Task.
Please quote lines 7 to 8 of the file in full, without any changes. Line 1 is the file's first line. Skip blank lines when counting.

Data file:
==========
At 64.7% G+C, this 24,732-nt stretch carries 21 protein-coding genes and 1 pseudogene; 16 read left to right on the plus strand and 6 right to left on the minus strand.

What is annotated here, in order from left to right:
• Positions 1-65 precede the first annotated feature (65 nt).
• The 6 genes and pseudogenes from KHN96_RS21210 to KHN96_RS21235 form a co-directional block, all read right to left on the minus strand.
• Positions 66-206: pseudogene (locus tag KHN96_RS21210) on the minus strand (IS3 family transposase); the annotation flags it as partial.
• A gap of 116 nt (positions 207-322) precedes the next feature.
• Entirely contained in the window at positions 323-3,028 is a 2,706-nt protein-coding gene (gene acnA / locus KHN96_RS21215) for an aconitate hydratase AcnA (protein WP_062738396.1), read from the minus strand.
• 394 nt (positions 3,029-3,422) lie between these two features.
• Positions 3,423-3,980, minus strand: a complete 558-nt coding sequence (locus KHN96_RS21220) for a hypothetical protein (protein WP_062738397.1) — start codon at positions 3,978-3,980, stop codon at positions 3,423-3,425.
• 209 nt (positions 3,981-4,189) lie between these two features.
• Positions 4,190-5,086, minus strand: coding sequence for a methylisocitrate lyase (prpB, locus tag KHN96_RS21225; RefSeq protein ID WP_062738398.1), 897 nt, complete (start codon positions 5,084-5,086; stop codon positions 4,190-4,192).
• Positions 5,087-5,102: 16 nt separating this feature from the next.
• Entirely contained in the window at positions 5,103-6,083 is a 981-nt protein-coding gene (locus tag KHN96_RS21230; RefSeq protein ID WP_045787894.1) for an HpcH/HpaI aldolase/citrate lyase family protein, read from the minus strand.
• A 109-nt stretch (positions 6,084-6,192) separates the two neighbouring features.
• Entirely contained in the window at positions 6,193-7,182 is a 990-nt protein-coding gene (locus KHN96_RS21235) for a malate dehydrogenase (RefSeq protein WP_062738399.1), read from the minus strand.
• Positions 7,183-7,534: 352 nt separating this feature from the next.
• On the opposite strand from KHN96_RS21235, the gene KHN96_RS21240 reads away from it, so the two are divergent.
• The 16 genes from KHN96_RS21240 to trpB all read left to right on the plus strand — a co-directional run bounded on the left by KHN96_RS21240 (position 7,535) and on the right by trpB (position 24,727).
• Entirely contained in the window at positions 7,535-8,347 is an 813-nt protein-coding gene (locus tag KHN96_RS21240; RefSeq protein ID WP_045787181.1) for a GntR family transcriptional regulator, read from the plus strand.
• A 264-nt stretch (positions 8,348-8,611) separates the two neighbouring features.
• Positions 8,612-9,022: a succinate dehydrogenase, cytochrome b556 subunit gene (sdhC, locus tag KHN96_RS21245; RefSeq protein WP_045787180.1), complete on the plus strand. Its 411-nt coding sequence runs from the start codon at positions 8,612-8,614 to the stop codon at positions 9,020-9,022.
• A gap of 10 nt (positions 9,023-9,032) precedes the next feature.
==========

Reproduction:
• Entirely contained in the window at positions 323-3,028 is a 2,706-nt protein-coding gene (gene acnA / locus KHN96_RS21215) for an aconitate hydratase AcnA (protein WP_062738396.1), read from the minus strand.
• 394 nt (positions 3,029-3,422) lie between these two features.